The fund, called Mozilla Ventures, aims to uplift startups that have a bit of a humanitarian edge. Mozilla board member Mohamed Nanabhay—who was appointed this week as the fund’s managing partner—will help to identify businesses and ideas that suit this requirement. Eligible ventures will need to demonstrably incorporate transparency, inclusion, accessibility, human dignity, or any of the other five values from the Mozilla Manifesto.
After that, Mozilla Ventures will operate like nearly any other venture capital fund. Nanabhay and his team will consider whether each venture’s team, product, and business practices combine to create a worthwhile investment opportunity. If they do, the venture will receive a cash injection proportional to the terms of the investment.
Mozilla plans to officially launch the “at least” $35 million fund in the first half of 2023. But Nanabhay and executive director Mark Surman have already started their search. In a blog post published Wednesday, Surman confirmed Mozilla Ventures will invest in Block Party, heylogin, and Secure AI Labs, which focus on social media safety, password security, and medical data integrity, respectively. The duo is simultaneously working with startup incubators, environmental, social, and governance (ESG) specialists, and potential co-investors to ensure the fund’s design and long-term plan are effective.
“Personally, I think it is possible to build successful companies—and great internet products—that put people before profits…The thing is, the system is stacked against founders like this,” Surman wrote. “Mozilla Ventures will be our first step in filling this need.”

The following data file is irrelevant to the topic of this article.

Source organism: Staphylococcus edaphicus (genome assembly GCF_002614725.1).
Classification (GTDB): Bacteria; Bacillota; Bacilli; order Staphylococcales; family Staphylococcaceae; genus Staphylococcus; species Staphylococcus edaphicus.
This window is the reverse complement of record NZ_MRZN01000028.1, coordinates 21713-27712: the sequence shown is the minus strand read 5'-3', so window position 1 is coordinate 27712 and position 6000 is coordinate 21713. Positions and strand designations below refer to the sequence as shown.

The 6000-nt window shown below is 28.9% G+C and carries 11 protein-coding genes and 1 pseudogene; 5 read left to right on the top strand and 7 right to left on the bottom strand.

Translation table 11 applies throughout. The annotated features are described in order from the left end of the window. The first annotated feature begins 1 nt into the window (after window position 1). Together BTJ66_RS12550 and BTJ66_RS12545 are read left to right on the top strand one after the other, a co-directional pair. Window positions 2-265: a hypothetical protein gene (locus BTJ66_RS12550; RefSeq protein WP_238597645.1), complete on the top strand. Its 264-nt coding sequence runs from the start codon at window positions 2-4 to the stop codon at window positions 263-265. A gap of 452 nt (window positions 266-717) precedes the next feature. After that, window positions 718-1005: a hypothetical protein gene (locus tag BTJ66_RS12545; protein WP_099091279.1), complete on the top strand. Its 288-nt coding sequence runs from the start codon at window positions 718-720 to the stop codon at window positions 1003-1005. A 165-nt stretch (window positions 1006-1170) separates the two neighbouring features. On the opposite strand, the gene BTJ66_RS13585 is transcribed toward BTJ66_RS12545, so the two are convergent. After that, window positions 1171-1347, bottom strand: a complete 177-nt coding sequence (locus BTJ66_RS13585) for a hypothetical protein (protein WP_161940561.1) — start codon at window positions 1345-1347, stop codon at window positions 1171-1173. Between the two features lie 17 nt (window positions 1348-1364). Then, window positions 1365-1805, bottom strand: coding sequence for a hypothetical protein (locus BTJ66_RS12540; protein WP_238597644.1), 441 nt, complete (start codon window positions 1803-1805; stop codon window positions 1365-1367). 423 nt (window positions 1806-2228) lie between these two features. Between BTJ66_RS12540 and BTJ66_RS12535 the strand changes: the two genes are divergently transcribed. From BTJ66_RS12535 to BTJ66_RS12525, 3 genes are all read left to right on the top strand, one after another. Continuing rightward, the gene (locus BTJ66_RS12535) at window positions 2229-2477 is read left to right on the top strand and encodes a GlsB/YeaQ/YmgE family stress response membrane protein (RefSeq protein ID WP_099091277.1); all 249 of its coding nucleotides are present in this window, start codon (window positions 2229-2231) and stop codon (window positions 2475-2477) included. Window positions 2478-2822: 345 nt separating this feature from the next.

Mozilla’s announcement comes at a time of increased concern over ethics in tech. Amid a rapid rise in AI with sometimes dubious purposes, the White House last month proposed an “AI Bill of Rights,” which would similarly guide (but not require) organizations toward more human-focused design. Everyday technology—CAPTCHA included—has been found to push the boundaries of individual privacy, prompting businesses to create their own alternatives. With few regulations to monitor development and use, the discovery of questionable tech has become almost commonplace, and everyday users are just beginning to get angry.
Meanwhile, Mozilla Ventures is far from the company’s first foray into what it calls responsible tech. For nearly two decades, its Mozilla Foundation has worked to ensure the internet remains an open and accessible resource, focusing largely on issues related to privacy, data integrity, and AI. Mozilla’s most recognizable product, Firefox, has long been considered one of the most secure mainstream web browsers. In fact, baked into all of Mozilla’s offerings is the idea that technology must “balance commercial profit and public benefit.” That Mozilla is now looking to boost third-party companies with similar values is unsurprising, but in the best possible way.
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